VIETNAM is well endowed with mineral resources but there has been limited modern exploration and much of its potential is still to be realized. While coal dominates, there are extensive bauxite resources, and the nation also has iron ore, chromite, copper, tin, wolfram, gold, lead, zinc, uranium, antimony, rare earths, gems, limestone and clay.

During a Mining Success Asia Forum event organized by Mining Media International in Melbourne, Australia, recently, Austrade’s Senior Business Development Manager based in Hanoi, Hoa Nguyen said Austrade is keen to assist the development of Vietnam’s mining industry through the introduction of Australian mining technology and mining expertise.

She said Vietnam’s strong growth ensured there was growing domestic demand for coal and minerals while the growth of other surrounding countries ensured there was also export demand. “Technology and mining expertise from Australia could help Vietnam unlock its mineral potential.”

Vietnam has a growing population of 90 million with 60% under 30. According to the International Development Association, it will reach 100 million by 2020 with 40% living in urban areas. It was once referred to as one of the ‘Asian tigers’ owing to its economic growth. GDP growth averaged 6.2% between 2000 and 2013 and is now 5.54%. Forecasters expect a period of policy stability and moderate annual growth of 5-6% over the coming 2-3 years.

Vietnam has an export-led economy with 70% of GDP from exports. The three significant components are oil and gas, agriculture and advanced manufacturing. Vietnam is number one exporter globally of a number of commodities, including rice, coffee, cashews and pepper. It also enjoys an emerging status as a location for low-cost manufacturing within global value chains, leading to significant investment, for example, from the mobile phone industry.

The country still relies heavily on private investment and Official Development Assistance (ODA). In 2013 the total aid commitment was about US$6.5 billion, led by Japan while Australia has maintained its commitment of about $134.4 million.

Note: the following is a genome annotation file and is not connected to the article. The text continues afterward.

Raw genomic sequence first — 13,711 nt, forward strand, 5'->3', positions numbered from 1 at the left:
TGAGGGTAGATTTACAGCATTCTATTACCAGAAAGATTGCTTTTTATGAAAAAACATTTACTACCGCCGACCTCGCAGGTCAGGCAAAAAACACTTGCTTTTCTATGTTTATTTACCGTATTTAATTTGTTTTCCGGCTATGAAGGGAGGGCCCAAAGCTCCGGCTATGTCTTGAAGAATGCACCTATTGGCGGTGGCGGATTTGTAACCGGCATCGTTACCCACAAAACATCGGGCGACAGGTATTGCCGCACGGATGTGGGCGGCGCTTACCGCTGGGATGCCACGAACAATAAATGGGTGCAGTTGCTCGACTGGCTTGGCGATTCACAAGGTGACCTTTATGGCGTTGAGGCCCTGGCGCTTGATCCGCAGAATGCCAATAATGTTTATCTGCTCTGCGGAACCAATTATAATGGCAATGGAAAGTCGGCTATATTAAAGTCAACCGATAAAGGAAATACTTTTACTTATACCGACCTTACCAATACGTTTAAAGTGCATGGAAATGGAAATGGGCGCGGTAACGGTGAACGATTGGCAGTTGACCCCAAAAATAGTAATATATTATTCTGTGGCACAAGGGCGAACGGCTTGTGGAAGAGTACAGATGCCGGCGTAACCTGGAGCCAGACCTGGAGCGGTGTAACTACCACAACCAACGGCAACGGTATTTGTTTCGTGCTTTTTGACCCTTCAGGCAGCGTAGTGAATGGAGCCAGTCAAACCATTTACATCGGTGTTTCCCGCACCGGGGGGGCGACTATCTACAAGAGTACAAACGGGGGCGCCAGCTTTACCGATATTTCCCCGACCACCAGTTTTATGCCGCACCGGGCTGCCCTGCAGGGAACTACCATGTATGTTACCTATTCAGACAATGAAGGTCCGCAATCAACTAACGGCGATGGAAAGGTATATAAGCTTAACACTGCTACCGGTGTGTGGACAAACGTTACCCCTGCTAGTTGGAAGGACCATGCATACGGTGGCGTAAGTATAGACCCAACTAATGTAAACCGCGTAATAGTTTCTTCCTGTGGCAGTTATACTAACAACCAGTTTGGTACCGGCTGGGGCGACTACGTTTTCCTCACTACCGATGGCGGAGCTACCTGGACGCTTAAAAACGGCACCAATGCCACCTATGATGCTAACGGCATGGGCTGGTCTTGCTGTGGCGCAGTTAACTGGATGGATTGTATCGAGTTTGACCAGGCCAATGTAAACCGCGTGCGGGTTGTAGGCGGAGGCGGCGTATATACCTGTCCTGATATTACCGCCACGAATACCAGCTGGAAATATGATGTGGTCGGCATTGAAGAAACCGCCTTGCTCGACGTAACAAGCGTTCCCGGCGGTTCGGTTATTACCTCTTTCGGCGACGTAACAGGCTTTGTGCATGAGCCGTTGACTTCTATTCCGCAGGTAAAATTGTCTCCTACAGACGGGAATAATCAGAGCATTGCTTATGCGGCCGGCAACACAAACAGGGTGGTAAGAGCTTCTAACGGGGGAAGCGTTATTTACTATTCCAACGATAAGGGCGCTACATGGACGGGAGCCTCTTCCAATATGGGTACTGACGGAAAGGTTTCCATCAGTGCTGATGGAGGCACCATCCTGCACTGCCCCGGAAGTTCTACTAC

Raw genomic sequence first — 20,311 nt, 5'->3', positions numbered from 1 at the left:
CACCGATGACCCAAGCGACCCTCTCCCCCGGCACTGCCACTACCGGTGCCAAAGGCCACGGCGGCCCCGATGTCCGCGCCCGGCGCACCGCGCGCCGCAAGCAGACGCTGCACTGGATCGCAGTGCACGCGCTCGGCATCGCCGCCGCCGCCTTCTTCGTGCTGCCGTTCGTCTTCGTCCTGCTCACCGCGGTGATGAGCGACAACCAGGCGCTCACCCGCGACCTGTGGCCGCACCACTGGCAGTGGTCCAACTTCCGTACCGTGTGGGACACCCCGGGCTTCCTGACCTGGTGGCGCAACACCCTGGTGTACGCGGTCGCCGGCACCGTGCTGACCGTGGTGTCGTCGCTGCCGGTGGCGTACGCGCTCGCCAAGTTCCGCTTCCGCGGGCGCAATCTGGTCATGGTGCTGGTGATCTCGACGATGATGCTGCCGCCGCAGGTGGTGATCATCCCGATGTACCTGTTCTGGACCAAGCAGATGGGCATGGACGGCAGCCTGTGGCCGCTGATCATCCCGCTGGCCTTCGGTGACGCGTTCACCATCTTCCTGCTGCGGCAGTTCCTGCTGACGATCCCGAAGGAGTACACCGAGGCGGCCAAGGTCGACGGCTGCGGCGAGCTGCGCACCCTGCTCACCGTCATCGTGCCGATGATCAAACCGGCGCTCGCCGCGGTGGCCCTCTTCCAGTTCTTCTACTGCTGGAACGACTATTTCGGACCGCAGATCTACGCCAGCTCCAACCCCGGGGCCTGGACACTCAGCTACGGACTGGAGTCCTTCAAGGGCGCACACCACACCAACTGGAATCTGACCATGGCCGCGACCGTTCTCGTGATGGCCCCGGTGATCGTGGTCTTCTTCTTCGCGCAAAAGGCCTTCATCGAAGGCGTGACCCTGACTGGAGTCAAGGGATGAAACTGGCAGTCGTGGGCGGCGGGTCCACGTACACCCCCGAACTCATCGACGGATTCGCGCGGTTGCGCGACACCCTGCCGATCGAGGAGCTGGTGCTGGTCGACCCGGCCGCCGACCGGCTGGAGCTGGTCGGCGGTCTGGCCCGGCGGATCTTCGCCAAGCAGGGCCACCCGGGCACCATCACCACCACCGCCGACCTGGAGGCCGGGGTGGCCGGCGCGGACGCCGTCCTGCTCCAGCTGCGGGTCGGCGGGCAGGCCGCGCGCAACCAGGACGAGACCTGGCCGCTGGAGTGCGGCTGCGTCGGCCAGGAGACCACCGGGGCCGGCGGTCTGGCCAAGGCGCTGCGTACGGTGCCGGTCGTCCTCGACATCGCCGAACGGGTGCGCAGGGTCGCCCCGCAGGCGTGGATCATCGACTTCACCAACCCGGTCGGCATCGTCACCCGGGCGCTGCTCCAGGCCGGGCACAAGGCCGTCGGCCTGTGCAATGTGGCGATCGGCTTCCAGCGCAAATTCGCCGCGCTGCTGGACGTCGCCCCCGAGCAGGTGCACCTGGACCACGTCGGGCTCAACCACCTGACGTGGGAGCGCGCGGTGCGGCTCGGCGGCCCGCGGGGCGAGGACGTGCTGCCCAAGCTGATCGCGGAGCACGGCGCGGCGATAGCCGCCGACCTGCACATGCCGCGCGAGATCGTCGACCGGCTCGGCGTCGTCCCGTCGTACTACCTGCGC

The key brakes on further development of the economy are:
• Inefficient State Owned Enterprises (SOE).
• A lack of transparency and inconsistent regulations
• Availability of skilled labour with only a third of the workforce having accessed training of any kind.

She said that compared to Australia, Vietnam’s mining sector was considered small to medium but with undeveloped potential. “Coal dominates mining along with carbonate rocks, crude petroleum and phosphate rocks. Coal exists in many parts of Vietnam in the form of peat, lignite, fat coal and anthracite. There are around 200 coal mines with a total reserve of almost 7 billion tonnes, of which anthracites and semi-anthracite account for about 50%.

“Although coal reserves are promising, economic growth is driving energy use with demand expected to increase by between 7 and 10% annually for the next few years. Traditionally a net coal exporter, Vietnam expects to be a net importer by 2017 due to the demand for coal-fired power.”

Vietnam has substantial bauxite resources of about 5.5 billion tonnes concentrated in the Central Highlands. There are two projects in the region being a major Government priority. Hoa Nguyen said that state-owned Vietnam Coal and Mineral Industrial Group (Vinacomin) dominates the coal and minerals industry while other producers include Masan Resources with tungsten, fluorspar, bismuth and copper; Asian Mineral Resources with nickel and copper; Besra with gold; and Hazelwood Resources with a ferrotungsten plant.

“Vinacomin is responsible for about 80% of Vietnam’s coal production, operating 54 mines, of which 30 are underground. From 2011 to 2030, the group will close 19 open cast operations, and the production share from underground coal mines will rise from 45% in 2011 to 60% in 2015 and 80% in 2030. From 2015 to 2025, Vinacomin plans to establish 19 underground mines with total annual production capacity of 31 million tonnes. By 2030, the group plans to have annual capacity of between 65-75 million tonnes.

“Vinacomin also produces, or is planning to produce alumina, chromite, copper, iron ore and zinc. Not all the group’s operations are entirely state-owned as Vinacomin has entered into a number of partnerships with private sector and foreign investors through the privatization process.

“Masan Resources, a Masan Group subsidiary, is owner and developer of the Nui Phao Mine in Thai Nguyen province, north of Hanoi. Nui Phao is one of the largest undeveloped tungsten mines in the world. When fully operational, the mine will also be one of the largest single point producers of bismuth and acid-grade fluorspar in the world. Australian mining and METS companies are highly engaged in this project.”

Hoa Nguyen says the Vietnamese government has accelerated a program to improve technologies used in the mining and minerals sector, which is where Australian companies can play a major role. “The aim is to match regional standards by next year and international standards by 2025.”

 

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